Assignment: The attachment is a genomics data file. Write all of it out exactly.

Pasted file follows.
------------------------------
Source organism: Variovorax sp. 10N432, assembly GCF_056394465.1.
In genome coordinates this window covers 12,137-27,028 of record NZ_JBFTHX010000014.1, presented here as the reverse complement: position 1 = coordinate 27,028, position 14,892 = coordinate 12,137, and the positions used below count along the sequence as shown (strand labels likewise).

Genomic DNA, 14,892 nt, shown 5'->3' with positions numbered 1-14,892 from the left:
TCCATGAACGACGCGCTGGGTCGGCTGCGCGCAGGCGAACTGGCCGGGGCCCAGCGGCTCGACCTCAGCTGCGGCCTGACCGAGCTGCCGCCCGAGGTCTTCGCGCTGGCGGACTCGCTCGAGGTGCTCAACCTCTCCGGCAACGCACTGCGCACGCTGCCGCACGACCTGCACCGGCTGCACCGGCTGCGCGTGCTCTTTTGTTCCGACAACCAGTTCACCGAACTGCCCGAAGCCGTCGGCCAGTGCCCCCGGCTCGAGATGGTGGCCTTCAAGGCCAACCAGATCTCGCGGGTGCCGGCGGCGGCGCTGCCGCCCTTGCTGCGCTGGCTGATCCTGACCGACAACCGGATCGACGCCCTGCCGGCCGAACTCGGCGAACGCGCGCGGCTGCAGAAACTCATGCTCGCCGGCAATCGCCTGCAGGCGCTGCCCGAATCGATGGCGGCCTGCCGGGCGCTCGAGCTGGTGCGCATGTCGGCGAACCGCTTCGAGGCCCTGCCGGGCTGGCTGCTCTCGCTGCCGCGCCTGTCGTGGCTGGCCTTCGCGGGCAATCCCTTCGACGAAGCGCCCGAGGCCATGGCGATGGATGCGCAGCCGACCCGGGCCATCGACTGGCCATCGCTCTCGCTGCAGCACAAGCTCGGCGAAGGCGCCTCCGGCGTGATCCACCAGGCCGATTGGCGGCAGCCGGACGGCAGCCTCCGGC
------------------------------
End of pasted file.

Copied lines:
Source organism: Variovorax sp. 10N432, assembly GCF_056394465.1.
In genome coordinates this window covers 12,137-27,028 of record NZ_JBFTHX010000014.1, presented here as the reverse complement: position 1 = coordinate 27,028, position 14,892 = coordinate 12,137, and the positions used below count along the sequence as shown (strand labels likewise).

Genomic DNA, 14,892 nt, shown 5'->3' with positions numbered 1-14,892 from the left:
TCCATGAACGACGCGCTGGGTCGGCTGCGCGCAGGCGAACTGGCCGGGGCCCAGCGGCTCGACCTCAGCTGCGGCCTGACCGAGCTGCCGCCCGAGGTCTTCGCGCTGGCGGACTCGCTCGAGGTGCTCAACCTCTCCGGCAACGCACTGCGCACGCTGCCGCACGACCTGCACCGGCTGCACCGGCTGCGCGTGCTCTTTTGTTCCGACAACCAGTTCACCGAACTGCCCGAAGCCGTCGGCCAGTGCCCCCGGCTCGAGATGGTGGCCTTCAAGGCCAACCAGATCTCGCGGGTGCCGGCGGCGGCGCTGCCGCCCTTGCTGCGCTGGCTGATCCTGACCGACAACCGGATCGACGCCCTGCCGGCCGAACTCGGCGAACGCGCGCGGCTGCAGAAACTCATGCTCGCCGGCAATCGCCTGCAGGCGCTGCCCGAATCGATGGCGGCCTGCCGGGCGCTCGAGCTGGTGCGCATGTCGGCGAACCGCTTCGAGGCCCTGCCGGGCTGGCTGCTCTCGCTGCCGCGCCTGTCGTGGCTGGCCTTCGCGGGCAATCCCTTCGACGAAGCGCCCGAGGCCATGGCGATGGATGCGCAGCCGACCCGGGCCATCGACTGGCCATCGCTCTCGCTGCAGCACAAGCTCGGCGAAGGCGCCTCCGGCGTGATCCACCAGGCCGATTGGCGGCAGCCGGACGGCAGCCTCCGGC